For the purpose of efficient separation of metal ions dissolved in aqueous solutions, various separation materials have been synthesized and investigated their selectivity. For solvent extraction, negatively charged multidentate ligands were synthesized and their separation behavior was researched. In order to improve the selectivity of metal ions in aqueous solution, solvent extraction system was added octadecyl surface-modified silica gel (ODS-Silica). And also investigated the separation and the extraction behavior of ODS-Silica loaded with the solvent extraction reagent. In the system using negative divalent hexadentate reagent (H2Clbbpen) as the solvent extraction reagent, the extractability and selectivity were improved in both systems. TTA and Dithizone were selected as solvent extraction reagents to research the adsorption and separation of transition metal ions and noble metals, respectively. As an inexpensive separation material, banana fiber was focused and examined the selectivity of natural or chelated fiber. Banana fiber was chemically bonded with several Schiff base derivatives was found to be able to adsorption transition metal ions, but the selectivity and adsorption capacity were low. Banana fiber showed the ability to collect cesium and strontium, but its low heat resistance made it difficult to use. In this paper, the results of investigations on the adsorption capacity and selectivity of each separation material were described.
We have developed a new type monolithic ion exchange resin which has a co-continuous porous structure, and we have been applying it for water treatment and for synthetic catalyst use. The pore structure was obtained by a two-step polymerization process. In the first step, an open-celled porous styrene-divinylbenzene copolymer was synthesized by preparation of water-in-oil (W/O) emulsion followed by polymerization. In the second step, the obtained copolymer was soaked and polymerized in a solution containing styrene, divinylbenzene, and a polymeric initiator. In order to obtain the monolithic ion exchange resin, functional groups, such as sulfonic acid and trimethylammonium, were introduced into the copolymer. The ion exchange capacity of both monolithic cation exchange resin (CEMR) and anion exchange resin (AEMR) were over 4 meq/g. The ion exchange band length of the monolithic ion exchange resins were approximately 10 times shorter than that of conventional ion exchange resin columns. Pd-supported AEMR (Pd/AEMR) was able to decompose hydrogen peroxide generated in the ultrapure water production line efficiently, and the treatment flow rate could be raised to approximately 10 times that of the Pd-supported cation exchange resin (Pd/CEMR). Pd/AEMR showed catalytic activity in hydrogenation reactions and coupling reactions, and in the continuous flow hydrogenation reaction using Pd/AEMR, higher yield was obtained in a shorter time than in batch reaction.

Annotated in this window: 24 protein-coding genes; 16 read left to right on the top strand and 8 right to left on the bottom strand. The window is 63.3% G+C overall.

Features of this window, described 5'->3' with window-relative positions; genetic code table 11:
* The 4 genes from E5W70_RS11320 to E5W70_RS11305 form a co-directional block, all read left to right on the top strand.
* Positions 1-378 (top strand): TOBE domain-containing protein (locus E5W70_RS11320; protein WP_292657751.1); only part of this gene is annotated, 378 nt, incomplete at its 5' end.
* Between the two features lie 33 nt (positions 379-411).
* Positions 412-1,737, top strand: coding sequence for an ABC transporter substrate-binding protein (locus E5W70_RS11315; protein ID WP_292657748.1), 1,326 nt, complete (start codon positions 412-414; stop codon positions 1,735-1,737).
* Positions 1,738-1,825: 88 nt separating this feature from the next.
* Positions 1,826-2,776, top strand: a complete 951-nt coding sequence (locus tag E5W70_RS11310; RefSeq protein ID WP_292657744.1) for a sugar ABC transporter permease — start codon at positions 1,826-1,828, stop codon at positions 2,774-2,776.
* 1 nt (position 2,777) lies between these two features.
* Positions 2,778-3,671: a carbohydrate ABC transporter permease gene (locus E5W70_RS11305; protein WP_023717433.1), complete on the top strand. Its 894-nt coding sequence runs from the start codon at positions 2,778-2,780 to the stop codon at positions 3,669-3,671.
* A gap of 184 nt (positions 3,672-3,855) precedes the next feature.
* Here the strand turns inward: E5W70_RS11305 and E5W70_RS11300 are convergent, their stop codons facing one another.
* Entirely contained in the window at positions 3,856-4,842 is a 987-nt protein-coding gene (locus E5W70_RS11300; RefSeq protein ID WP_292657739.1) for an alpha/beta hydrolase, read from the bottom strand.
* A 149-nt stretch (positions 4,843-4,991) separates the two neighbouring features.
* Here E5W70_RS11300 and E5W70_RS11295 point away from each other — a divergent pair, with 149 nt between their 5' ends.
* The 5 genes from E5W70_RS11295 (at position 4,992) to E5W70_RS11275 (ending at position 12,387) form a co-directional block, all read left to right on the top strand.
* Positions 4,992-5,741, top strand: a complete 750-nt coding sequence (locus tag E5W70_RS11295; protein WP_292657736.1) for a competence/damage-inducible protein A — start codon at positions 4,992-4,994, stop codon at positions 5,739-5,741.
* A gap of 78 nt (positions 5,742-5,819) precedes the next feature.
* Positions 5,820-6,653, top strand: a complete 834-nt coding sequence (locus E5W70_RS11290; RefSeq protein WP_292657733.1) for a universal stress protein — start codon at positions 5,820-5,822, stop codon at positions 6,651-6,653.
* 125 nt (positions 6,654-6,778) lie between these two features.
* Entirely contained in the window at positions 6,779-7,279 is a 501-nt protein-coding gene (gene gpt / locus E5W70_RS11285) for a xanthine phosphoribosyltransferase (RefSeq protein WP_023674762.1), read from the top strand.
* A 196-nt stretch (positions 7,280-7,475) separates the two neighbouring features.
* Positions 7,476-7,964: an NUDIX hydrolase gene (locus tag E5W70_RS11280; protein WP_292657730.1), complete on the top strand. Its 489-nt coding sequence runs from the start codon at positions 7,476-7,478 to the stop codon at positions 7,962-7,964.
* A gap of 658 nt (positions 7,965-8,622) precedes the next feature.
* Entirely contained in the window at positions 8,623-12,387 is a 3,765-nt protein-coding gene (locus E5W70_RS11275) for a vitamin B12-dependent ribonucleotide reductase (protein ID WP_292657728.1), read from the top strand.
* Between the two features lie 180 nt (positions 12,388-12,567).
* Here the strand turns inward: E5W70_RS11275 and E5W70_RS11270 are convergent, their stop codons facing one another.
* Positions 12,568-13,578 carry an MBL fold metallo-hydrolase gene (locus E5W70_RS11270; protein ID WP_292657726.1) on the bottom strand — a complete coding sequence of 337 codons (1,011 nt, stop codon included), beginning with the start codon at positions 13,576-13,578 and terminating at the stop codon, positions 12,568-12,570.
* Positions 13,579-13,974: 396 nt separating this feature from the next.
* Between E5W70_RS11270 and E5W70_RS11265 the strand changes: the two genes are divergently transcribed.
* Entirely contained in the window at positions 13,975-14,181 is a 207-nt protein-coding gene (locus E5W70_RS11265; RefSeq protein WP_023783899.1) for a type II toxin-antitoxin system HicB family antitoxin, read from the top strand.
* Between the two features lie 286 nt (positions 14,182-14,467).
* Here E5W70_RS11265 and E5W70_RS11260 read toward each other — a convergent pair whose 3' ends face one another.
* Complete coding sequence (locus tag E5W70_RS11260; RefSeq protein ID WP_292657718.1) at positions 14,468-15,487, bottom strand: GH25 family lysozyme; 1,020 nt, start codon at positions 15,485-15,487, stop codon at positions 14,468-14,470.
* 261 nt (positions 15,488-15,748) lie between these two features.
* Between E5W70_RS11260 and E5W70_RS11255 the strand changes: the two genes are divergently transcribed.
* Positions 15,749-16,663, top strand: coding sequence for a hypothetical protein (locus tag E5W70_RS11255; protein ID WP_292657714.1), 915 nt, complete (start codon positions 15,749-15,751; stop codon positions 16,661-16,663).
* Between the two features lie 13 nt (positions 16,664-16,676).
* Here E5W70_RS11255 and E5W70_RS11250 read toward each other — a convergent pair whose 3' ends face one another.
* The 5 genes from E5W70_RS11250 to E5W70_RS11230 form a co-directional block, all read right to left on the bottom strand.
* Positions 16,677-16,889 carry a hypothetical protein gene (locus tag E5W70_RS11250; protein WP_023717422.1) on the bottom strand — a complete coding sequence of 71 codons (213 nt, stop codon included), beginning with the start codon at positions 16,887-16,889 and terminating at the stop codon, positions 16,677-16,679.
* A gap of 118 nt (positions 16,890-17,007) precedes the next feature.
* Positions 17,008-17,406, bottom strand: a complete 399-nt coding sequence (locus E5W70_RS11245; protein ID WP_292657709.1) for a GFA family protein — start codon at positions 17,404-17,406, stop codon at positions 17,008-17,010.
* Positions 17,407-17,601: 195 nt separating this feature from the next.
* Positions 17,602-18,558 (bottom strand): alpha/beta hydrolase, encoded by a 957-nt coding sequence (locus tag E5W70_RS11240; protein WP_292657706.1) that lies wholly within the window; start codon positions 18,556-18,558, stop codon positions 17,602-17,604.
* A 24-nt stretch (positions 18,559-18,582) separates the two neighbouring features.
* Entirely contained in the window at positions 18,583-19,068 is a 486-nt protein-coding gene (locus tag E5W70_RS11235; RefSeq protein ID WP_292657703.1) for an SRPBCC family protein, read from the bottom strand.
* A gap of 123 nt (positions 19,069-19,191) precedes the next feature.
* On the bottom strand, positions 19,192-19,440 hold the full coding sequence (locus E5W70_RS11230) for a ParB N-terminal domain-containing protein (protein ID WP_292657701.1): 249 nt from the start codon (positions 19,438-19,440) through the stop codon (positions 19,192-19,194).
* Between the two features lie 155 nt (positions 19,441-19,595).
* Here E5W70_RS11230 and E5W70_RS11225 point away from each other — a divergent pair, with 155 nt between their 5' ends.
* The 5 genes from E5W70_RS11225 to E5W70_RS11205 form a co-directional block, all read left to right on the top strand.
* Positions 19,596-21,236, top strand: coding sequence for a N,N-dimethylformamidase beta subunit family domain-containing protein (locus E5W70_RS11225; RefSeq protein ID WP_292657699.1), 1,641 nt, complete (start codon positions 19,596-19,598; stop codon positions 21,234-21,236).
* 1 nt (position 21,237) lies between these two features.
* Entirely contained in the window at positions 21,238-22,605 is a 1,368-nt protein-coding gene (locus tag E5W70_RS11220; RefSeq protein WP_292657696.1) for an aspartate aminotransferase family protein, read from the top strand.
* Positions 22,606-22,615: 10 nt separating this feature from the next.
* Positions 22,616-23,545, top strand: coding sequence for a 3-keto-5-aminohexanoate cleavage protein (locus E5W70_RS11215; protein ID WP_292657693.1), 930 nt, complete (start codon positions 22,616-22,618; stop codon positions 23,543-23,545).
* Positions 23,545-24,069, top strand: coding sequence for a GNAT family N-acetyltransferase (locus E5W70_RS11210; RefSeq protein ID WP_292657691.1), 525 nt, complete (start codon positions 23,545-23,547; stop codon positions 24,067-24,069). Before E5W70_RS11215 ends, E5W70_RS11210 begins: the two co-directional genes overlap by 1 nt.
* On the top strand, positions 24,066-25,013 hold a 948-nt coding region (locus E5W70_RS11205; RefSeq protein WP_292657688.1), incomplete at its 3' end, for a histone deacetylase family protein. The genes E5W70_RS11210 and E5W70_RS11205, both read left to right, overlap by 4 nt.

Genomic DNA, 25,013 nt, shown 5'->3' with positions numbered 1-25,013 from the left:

A novel core-shell ion-exchange resin (St-80) having a 20:80 weight ratio of the monomer for the core and the shell was prepared for use in high-performance liquid chromatography (HPLC), and the effect of the degree of cross-linking (10–55%) of the porous shell on the separation of carbohydrates was examined. A mixed aqueous sample of inositol, glucose, fructose, and sucrose was reasonably separated under strong alkaline conditions (0.10 and 0.15 mol/L NaOH eluent) at flow rates of 0.3–0.7 mL/min. As the degree of cross-linking in the shell portion increased, the retention time of sucrose, which had the longest elution time, decreased. Meanwhile, the theoretical plate number nearly doubled. The retention times obtained for the high degrees of cross-linking (40% and 55%) in the porous shell were shorter than that of the fully porous resin. The theoretical plate number observed for these resins provided excellent resolution, similar to that of the fully porous resin.